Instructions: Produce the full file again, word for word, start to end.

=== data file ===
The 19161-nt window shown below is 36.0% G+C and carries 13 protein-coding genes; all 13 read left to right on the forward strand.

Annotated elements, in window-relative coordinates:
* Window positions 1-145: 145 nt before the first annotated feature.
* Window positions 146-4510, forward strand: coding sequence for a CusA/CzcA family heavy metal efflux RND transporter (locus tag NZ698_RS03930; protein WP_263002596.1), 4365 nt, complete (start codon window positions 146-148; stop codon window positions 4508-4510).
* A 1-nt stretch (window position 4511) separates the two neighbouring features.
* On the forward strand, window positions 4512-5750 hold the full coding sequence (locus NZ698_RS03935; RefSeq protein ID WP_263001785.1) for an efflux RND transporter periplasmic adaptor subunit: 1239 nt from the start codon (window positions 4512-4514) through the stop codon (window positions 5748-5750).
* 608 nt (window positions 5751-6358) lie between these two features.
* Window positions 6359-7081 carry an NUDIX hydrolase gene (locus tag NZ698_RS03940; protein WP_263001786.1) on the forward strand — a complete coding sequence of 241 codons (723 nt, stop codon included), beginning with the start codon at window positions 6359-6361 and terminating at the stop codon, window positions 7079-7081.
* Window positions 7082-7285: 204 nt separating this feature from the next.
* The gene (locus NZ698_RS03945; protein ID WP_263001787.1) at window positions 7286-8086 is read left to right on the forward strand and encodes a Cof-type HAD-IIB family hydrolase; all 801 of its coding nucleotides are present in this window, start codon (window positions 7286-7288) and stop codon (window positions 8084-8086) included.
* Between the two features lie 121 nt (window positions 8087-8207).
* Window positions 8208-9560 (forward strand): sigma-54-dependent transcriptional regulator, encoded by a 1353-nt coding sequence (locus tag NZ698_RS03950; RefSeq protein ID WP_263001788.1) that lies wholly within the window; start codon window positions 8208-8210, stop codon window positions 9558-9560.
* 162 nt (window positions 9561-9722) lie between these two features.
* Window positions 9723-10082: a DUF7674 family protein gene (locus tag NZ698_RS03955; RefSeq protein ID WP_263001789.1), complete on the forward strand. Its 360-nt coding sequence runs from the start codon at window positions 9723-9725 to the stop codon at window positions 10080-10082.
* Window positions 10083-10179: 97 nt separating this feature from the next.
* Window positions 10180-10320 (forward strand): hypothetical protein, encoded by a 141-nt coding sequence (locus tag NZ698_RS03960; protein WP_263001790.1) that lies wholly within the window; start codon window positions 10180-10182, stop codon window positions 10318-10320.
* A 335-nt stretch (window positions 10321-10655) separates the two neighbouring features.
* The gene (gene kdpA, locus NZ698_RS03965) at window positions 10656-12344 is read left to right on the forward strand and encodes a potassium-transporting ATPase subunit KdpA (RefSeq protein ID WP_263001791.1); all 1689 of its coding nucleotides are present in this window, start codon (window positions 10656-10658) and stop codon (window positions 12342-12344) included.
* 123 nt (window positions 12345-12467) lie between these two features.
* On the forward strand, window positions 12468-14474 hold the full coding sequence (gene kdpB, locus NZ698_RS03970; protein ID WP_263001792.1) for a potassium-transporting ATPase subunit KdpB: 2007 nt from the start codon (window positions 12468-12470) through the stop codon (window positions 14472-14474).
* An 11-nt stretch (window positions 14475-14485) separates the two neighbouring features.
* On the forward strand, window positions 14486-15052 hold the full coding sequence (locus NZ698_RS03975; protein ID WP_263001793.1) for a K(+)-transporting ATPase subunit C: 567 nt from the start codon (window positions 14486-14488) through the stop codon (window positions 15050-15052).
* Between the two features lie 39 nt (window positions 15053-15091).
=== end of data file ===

The 19161-nt window shown below is 36.0% G+C and carries 13 protein-coding genes; all 13 read left to right on the forward strand.

Annotated elements, in window-relative coordinates:
* Window positions 1-145: 145 nt before the first annotated feature.
* Window positions 146-4510, forward strand: coding sequence for a CusA/CzcA family heavy metal efflux RND transporter (locus tag NZ698_RS03930; protein WP_263002596.1), 4365 nt, complete (start codon window positions 146-148; stop codon window positions 4508-4510).
* A 1-nt stretch (window position 4511) separates the two neighbouring features.
* On the forward strand, window positions 4512-5750 hold the full coding sequence (locus NZ698_RS03935; RefSeq protein ID WP_263001785.1) for an efflux RND transporter periplasmic adaptor subunit: 1239 nt from the start codon (window positions 4512-4514) through the stop codon (window positions 5748-5750).
* 608 nt (window positions 5751-6358) lie between these two features.
* Window positions 6359-7081 carry an NUDIX hydrolase gene (locus tag NZ698_RS03940; protein WP_263001786.1) on the forward strand — a complete coding sequence of 241 codons (723 nt, stop codon included), beginning with the start codon at window positions 6359-6361 and terminating at the stop codon, window positions 7079-7081.
* Window positions 7082-7285: 204 nt separating this feature from the next.
* The gene (locus NZ698_RS03945; protein ID WP_263001787.1) at window positions 7286-8086 is read left to right on the forward strand and encodes a Cof-type HAD-IIB family hydrolase; all 801 of its coding nucleotides are present in this window, start codon (window positions 7286-7288) and stop codon (window positions 8084-8086) included.
* Between the two features lie 121 nt (window positions 8087-8207).
* Window positions 8208-9560 (forward strand): sigma-54-dependent transcriptional regulator, encoded by a 1353-nt coding sequence (locus tag NZ698_RS03950; RefSeq protein ID WP_263001788.1) that lies wholly within the window; start codon window positions 8208-8210, stop codon window positions 9558-9560.
* 162 nt (window positions 9561-9722) lie between these two features.
* Window positions 9723-10082: a DUF7674 family protein gene (locus tag NZ698_RS03955; RefSeq protein ID WP_263001789.1), complete on the forward strand. Its 360-nt coding sequence runs from the start codon at window positions 9723-9725 to the stop codon at window positions 10080-10082.
* Window positions 10083-10179: 97 nt separating this feature from the next.
* Window positions 10180-10320 (forward strand): hypothetical protein, encoded by a 141-nt coding sequence (locus tag NZ698_RS03960; protein WP_263001790.1) that lies wholly within the window; start codon window positions 10180-10182, stop codon window positions 10318-10320.
* A 335-nt stretch (window positions 10321-10655) separates the two neighbouring features.
* The gene (gene kdpA, locus NZ698_RS03965) at window positions 10656-12344 is read left to right on the forward strand and encodes a potassium-transporting ATPase subunit KdpA (RefSeq protein ID WP_263001791.1); all 1689 of its coding nucleotides are present in this window, start codon (window positions 10656-10658) and stop codon (window positions 12342-12344) included.
* 123 nt (window positions 12345-12467) lie between these two features.
* On the forward strand, window positions 12468-14474 hold the full coding sequence (gene kdpB, locus NZ698_RS03970; protein ID WP_263001792.1) for a potassium-transporting ATPase subunit KdpB: 2007 nt from the start codon (window positions 12468-12470) through the stop codon (window positions 14472-14474).
* An 11-nt stretch (window positions 14475-14485) separates the two neighbouring features.
* On the forward strand, window positions 14486-15052 hold the full coding sequence (locus NZ698_RS03975; protein ID WP_263001793.1) for a K(+)-transporting ATPase subunit C: 567 nt from the start codon (window positions 14486-14488) through the stop codon (window positions 15050-15052).
* Between the two features lie 39 nt (window positions 15053-15091).